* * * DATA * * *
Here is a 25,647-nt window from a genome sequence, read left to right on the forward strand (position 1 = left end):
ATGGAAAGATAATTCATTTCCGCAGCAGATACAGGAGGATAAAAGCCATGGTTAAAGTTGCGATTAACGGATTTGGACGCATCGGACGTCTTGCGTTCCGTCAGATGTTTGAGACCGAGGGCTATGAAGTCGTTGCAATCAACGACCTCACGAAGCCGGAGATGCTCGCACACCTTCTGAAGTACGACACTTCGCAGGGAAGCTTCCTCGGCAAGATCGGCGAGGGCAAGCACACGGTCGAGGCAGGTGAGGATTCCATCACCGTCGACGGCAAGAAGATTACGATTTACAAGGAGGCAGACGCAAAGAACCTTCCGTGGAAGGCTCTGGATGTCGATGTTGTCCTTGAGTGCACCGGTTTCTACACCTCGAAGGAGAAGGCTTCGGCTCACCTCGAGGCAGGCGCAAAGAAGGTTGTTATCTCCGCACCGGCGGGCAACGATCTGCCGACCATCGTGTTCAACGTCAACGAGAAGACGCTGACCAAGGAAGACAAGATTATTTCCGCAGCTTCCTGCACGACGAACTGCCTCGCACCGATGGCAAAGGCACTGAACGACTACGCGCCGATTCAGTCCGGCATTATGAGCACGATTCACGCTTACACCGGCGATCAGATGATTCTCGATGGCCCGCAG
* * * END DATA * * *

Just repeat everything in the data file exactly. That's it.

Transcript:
Here is a 25,647-nt window from a genome sequence, read left to right on the forward strand (position 1 = left end):
ATGGAAAGATAATTCATTTCCGCAGCAGATACAGGAGGATAAAAGCCATGGTTAAAGTTGCGATTAACGGATTTGGACGCATCGGACGTCTTGCGTTCCGTCAGATGTTTGAGACCGAGGGCTATGAAGTCGTTGCAATCAACGACCTCACGAAGCCGGAGATGCTCGCACACCTTCTGAAGTACGACACTTCGCAGGGAAGCTTCCTCGGCAAGATCGGCGAGGGCAAGCACACGGTCGAGGCAGGTGAGGATTCCATCACCGTCGACGGCAAGAAGATTACGATTTACAAGGAGGCAGACGCAAAGAACCTTCCGTGGAAGGCTCTGGATGTCGATGTTGTCCTTGAGTGCACCGGTTTCTACACCTCGAAGGAGAAGGCTTCGGCTCACCTCGAGGCAGGCGCAAAGAAGGTTGTTATCTCCGCACCGGCGGGCAACGATCTGCCGACCATCGTGTTCAACGTCAACGAGAAGACGCTGACCAAGGAAGACAAGATTATTTCCGCAGCTTCCTGCACGACGAACTGCCTCGCACCGATGGCAAAGGCACTGAACGACTACGCGCCGATTCAGTCCGGCATTATGAGCACGATTCACGCTTACACCGGCGATCAGATGATTCTCGATGGCCCGCAG